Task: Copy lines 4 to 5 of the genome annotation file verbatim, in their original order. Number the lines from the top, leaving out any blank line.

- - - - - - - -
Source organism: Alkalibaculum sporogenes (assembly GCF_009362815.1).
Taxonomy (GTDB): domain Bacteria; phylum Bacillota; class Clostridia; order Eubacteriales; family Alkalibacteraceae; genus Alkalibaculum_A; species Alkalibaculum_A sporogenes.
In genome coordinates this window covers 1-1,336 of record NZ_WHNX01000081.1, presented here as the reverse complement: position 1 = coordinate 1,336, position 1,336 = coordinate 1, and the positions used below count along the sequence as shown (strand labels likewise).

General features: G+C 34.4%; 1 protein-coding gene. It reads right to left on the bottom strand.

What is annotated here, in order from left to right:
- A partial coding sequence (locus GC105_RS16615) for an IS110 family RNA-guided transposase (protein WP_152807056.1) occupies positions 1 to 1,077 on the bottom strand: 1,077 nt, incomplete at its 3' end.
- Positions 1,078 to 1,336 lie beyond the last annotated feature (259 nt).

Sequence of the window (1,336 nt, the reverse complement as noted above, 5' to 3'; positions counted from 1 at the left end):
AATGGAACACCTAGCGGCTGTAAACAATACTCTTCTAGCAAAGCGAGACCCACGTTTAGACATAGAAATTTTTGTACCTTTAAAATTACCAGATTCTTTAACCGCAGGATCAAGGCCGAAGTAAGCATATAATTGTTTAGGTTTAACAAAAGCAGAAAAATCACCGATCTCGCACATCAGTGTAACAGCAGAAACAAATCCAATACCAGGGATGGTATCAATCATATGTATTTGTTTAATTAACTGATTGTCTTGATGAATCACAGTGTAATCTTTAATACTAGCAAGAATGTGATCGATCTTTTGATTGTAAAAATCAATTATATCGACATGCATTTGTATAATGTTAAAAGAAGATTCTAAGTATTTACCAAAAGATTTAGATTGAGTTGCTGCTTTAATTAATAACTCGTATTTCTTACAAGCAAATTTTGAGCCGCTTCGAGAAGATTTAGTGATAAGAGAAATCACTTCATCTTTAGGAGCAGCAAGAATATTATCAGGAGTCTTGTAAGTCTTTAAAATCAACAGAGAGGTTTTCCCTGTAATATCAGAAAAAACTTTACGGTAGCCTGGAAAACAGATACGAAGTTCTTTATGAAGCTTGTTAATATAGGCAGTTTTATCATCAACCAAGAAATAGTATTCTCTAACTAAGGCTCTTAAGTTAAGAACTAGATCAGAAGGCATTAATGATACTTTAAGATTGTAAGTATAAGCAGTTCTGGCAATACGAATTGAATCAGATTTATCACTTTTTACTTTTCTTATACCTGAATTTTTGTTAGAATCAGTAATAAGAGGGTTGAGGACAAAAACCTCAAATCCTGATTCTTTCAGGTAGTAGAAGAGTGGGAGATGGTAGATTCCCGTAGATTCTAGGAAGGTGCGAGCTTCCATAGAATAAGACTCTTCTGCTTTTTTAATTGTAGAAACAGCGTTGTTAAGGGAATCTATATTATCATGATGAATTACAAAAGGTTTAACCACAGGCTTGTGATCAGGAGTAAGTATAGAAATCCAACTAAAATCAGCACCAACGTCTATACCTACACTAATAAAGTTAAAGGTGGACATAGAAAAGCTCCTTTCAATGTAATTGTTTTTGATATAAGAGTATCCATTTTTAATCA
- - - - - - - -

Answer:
General features: G+C 34.4%; 1 protein-coding gene. It reads right to left on the bottom strand.

What is annotated here, in order from left to right: